Call for Development Study Proposals

All interested parties within the North American ALMA partnership are invited to submit proposals for “Development Studies of Upgrades for the Atacama Large Millimeter/submillimeter Array (ALMA)”. Proposals are due 2 May, 2016. Full information about this call, and the level of funding available, can be found at the following link:

This Call is to invite proposals to conduct studies of ideas that may be further developed and implemented in a subsequent funding cycle. The primary aims of this Call for Project Proposals are to:

  • encourage the flow of development ideas from the North American ALMA operations community into the ALMA Development Program Plan;
  • support the development of conceptual and detailed designs by the North American ALMA operations community for possible future inclusion in the ALMA Development Program Plan; and
  • support ALMA-relevant, long-term research and development by the North American operations community.

For examples of ALMA Development Projects that began as Development Studies, see the next two items on CARTA and on Band 3 upgrades.

CARTA – An ALMA Data Analysis and Visualization Tool

Through the ALMA Development Program, the University of Alberta and the University of Calgary are collaborating with NRAO to create CARTA — the Cube Analysis and Rendering Tool for Astronomy. CARTA is a visualization project that aims to provide the functionality of the CASA viewer combined with the stability and performance that comes with a modern application. Currently, the CARTA project has developed the core application and is rapidly implementing new features to deliver the tools that radio astronomy users need. The CARTA project will deliver the software to the ALMA project on Sept. 1st where it will become part of the CASA software package. If you would like to participate in the beta testing of CARTA, please contact Erik Rosolowsky ( or visit our webpage to download a beta version.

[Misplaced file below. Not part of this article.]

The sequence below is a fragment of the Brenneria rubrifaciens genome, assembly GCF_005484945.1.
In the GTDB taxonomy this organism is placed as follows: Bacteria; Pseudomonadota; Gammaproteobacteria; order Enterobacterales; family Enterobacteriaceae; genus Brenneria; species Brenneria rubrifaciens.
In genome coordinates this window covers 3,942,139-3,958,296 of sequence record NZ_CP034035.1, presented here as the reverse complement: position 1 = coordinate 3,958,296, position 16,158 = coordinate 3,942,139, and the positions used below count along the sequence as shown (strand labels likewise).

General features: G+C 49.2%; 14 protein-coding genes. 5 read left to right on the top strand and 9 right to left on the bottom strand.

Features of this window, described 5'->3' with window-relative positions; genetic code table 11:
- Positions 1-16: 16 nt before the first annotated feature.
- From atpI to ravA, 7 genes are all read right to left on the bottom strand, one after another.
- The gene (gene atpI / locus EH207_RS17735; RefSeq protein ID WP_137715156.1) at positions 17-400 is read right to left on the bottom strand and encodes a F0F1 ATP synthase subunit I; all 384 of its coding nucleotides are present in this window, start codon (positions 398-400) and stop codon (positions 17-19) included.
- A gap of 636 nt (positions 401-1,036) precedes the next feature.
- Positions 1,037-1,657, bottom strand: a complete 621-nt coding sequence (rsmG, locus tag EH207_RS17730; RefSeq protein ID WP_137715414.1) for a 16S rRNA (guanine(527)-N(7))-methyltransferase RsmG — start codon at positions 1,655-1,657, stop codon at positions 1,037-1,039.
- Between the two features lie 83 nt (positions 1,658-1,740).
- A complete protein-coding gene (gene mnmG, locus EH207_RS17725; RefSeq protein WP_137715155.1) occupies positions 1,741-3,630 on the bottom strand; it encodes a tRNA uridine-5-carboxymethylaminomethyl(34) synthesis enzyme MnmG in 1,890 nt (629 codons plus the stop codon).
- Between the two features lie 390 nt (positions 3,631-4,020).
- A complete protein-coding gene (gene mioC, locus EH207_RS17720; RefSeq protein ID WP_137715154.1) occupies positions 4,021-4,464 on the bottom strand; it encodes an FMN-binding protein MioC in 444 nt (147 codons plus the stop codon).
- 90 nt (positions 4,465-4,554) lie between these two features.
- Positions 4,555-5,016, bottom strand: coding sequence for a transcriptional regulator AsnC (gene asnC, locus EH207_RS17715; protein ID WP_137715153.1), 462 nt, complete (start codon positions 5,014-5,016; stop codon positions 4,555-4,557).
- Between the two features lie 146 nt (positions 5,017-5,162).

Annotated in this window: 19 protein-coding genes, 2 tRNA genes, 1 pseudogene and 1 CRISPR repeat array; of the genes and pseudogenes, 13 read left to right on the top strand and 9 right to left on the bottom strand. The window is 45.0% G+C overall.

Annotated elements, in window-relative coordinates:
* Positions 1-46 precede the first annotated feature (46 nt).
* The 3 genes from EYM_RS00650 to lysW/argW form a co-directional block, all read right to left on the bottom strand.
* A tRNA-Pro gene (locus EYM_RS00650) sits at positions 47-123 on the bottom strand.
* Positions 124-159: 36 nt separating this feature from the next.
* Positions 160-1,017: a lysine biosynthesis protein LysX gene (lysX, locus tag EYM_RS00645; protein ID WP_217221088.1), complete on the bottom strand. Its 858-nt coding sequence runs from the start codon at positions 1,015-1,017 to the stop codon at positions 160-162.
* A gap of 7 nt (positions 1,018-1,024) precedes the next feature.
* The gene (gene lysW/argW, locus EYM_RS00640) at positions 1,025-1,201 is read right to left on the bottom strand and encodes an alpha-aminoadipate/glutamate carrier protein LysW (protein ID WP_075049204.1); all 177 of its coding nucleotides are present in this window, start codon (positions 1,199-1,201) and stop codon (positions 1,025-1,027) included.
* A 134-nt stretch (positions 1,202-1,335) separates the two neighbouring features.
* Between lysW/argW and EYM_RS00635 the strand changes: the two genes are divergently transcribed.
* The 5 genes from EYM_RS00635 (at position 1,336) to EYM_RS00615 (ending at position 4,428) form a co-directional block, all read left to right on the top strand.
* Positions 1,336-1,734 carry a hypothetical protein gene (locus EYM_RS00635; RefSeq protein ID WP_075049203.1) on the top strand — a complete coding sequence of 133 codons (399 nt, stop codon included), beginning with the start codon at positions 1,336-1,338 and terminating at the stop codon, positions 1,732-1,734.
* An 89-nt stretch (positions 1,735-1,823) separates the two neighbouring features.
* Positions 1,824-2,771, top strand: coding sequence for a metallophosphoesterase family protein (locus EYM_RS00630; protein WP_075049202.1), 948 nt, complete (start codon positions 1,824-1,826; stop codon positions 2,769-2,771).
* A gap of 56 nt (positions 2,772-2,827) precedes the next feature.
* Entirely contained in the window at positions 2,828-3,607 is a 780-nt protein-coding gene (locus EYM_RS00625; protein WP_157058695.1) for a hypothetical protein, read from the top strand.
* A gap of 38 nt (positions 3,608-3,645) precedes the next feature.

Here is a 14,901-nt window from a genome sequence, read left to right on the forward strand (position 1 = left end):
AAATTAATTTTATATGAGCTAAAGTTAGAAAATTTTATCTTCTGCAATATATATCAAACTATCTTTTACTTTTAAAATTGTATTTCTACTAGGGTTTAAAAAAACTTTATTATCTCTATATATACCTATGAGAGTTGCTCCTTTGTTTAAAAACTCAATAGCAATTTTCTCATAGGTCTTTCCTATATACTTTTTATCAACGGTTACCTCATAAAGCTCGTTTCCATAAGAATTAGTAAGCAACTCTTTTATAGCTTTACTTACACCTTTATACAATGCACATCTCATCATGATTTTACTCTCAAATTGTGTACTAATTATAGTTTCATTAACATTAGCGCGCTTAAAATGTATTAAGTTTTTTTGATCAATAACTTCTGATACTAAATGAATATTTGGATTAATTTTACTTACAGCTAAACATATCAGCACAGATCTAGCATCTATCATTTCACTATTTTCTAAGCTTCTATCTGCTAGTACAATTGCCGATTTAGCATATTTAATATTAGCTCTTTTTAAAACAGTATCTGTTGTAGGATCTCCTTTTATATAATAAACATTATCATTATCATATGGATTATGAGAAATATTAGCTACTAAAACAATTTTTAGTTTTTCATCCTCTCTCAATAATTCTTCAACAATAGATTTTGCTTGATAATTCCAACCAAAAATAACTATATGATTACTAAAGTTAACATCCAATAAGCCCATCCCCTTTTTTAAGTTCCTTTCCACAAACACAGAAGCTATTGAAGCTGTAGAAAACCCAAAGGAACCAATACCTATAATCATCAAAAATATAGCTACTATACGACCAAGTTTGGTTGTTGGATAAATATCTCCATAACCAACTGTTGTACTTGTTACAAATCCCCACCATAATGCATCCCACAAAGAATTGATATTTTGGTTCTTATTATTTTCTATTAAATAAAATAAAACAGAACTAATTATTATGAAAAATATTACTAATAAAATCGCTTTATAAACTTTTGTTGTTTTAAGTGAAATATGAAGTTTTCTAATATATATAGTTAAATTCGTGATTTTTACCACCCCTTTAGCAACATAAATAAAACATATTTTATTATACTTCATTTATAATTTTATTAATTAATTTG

Band 3 Cartridge Upgrades

Over the past few years, the Millimetre Instrumentation Group at NRC Herzberg in Victoria has been developing and testing options for improving the stability of the Band 3 receivers on ALMA. The solution adopted, block heaters for on-demand magnetic field defluxing of the SIS mixers, has been implemented and validated on one cartridge which has now arrived in Chile. Over the next few years, this upgrade should be gradually applied to all Band 3 cartridges as the Front End cryostats cycle through the ALMA laboratory for routine maintenance. This should result in improved power stability with an additional small enhancement in sensitivity.

ALMA Instructional Videos

The NRC MAG has been producing instructional videos for ALMA. The most recent is a short (6 minute) film on using single-dish data to estimate ALMA sensitivity requirements. An earlier video explores what “Largest Angular Structure” and “Maximum Recoverable Scale” mean.

Jim Hesser is awarded the Schneider Medal

From/de Marilyne Lavoie, Media Relations Officer, NRC
(Cassiopeia – Spring/printemps 2016)

Dr. James (Jim) Hesser, an internationally known astronomer and accomplished NRC manager, is the recipient of the 2015 W.G. Schneider Medal. Dr. Hesser exemplifies the criteria set for the award, which recognizes those who have made outstanding contributions to NRC “above and beyond” the expectations of their job duties and who exemplify NRC values.

Dr. Hesser’s career is marked by decades of scientific leadership and public service in global astronomy and astrophysics. After receiving his PhD from Princeton and starting his astronomy career in Chile, Jim joined NRC as a research officer (RO) in 1977. His leadership skills were soon recognized and in 1986 he was appointed Director of the Dominion Astrophysical Observatory (DAO) in Victoria, BC.

Throughout this 36-year tenure at NRC Dr. Hesser oversaw scientific and technology development work that helped Canada advance its global presence in world astronomy. His service in high offices of all major North American professional societies in his field, as well as on the boards of preeminent international observatories, has strengthened the network of global collaborations that characterize NRC’s Herzberg Astronomy and Astrophysics (NRC Herzberg) programs today.